Health funding and health expenditure are distinct but related concepts. Health expenditure refers to what is spent, and is reported in terms of who incurs the expenditure, rather than who ultimately provides the funding. Health funding refers to who provides the funds that are used to pay for health expenditure.
The Australian Government funded 45% of health expenditure for Indigenous people, state and territory governments funded 47%, and non-government sources funded 8.6% in 2010–11. This compares with 44%, 24% and 32%, respectively, of health expenditure for non-Indigenous people.
In 2012–13, government expenditure on welfare for Indigenous Australians was an estimated $9.8 billion—accounting for 6.7% of total government welfare expenditure. On a per person basis, government welfare expenditure was $13,968 per Indigenous Australian, compared with $6,019 per non-Indigenous Australian in 2012–13—this equates to expenditure of $2.32 per Indigenous person for every $1.00 spent per non-Indigenous person.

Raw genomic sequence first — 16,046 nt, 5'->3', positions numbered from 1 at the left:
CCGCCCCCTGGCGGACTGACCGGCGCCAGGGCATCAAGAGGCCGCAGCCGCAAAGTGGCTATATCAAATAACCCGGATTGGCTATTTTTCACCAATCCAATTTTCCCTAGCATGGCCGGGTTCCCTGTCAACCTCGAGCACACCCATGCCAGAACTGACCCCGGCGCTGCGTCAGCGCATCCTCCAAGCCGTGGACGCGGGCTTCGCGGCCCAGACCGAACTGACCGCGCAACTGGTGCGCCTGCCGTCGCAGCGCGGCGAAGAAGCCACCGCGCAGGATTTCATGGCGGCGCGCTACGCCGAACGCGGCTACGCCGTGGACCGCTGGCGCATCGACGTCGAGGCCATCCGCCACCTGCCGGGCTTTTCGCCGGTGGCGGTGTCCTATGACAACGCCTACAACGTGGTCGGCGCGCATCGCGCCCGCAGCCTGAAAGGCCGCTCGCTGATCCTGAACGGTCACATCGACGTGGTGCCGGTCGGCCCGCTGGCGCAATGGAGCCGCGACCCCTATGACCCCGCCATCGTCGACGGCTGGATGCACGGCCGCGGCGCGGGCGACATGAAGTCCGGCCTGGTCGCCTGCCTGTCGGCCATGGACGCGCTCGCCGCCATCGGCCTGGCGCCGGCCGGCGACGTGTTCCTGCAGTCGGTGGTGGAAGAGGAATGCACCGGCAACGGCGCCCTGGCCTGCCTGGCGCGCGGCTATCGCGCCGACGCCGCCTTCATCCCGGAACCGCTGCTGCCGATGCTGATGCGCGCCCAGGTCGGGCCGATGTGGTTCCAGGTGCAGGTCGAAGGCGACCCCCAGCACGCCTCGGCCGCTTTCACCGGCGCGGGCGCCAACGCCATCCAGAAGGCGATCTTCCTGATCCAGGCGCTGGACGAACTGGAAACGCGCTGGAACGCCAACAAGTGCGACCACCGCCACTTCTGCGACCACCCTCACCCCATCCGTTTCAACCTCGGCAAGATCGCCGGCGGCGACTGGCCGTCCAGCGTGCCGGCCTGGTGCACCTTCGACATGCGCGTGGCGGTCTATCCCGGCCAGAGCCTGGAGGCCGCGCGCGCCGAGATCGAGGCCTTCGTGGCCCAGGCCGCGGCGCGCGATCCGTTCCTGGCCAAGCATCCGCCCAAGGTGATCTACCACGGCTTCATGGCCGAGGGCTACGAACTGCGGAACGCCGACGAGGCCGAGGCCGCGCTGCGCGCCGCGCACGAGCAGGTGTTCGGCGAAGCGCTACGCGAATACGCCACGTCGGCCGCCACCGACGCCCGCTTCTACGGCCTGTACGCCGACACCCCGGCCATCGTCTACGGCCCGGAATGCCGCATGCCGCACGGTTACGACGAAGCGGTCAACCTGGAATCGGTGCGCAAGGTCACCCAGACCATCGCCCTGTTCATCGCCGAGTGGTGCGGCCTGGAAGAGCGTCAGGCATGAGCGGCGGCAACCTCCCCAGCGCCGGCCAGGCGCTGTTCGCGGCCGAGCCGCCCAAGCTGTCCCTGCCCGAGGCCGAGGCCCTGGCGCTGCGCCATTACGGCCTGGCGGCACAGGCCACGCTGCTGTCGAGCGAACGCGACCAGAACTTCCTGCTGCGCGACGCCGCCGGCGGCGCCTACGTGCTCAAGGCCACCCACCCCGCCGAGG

Between 2008–09 and 2012–13, government welfare expenditure for Indigenous people increased by 13% per Indigenous person (adjusted for inflation), while it decreased by 8.2% per non-Indigenous person.
- just under half (46%) of government welfare expenditure for Indigenous people was for social security payments, followed by 42% for community support and welfare services, and 12% for housing and homelessness assistance
- of the $4.5 billion spent on social security payments for Indigenous people, nearly half (48%) was in the form of cash payments to assist families and children (compared with 26% for non-Indigenous people)
- of the $4.1 billion spent on community support and welfare services for Indigenous people, the largest proportion (29%) was spent on child protection and out-of-home care services (compared with 6.5% for non-Indigenous people)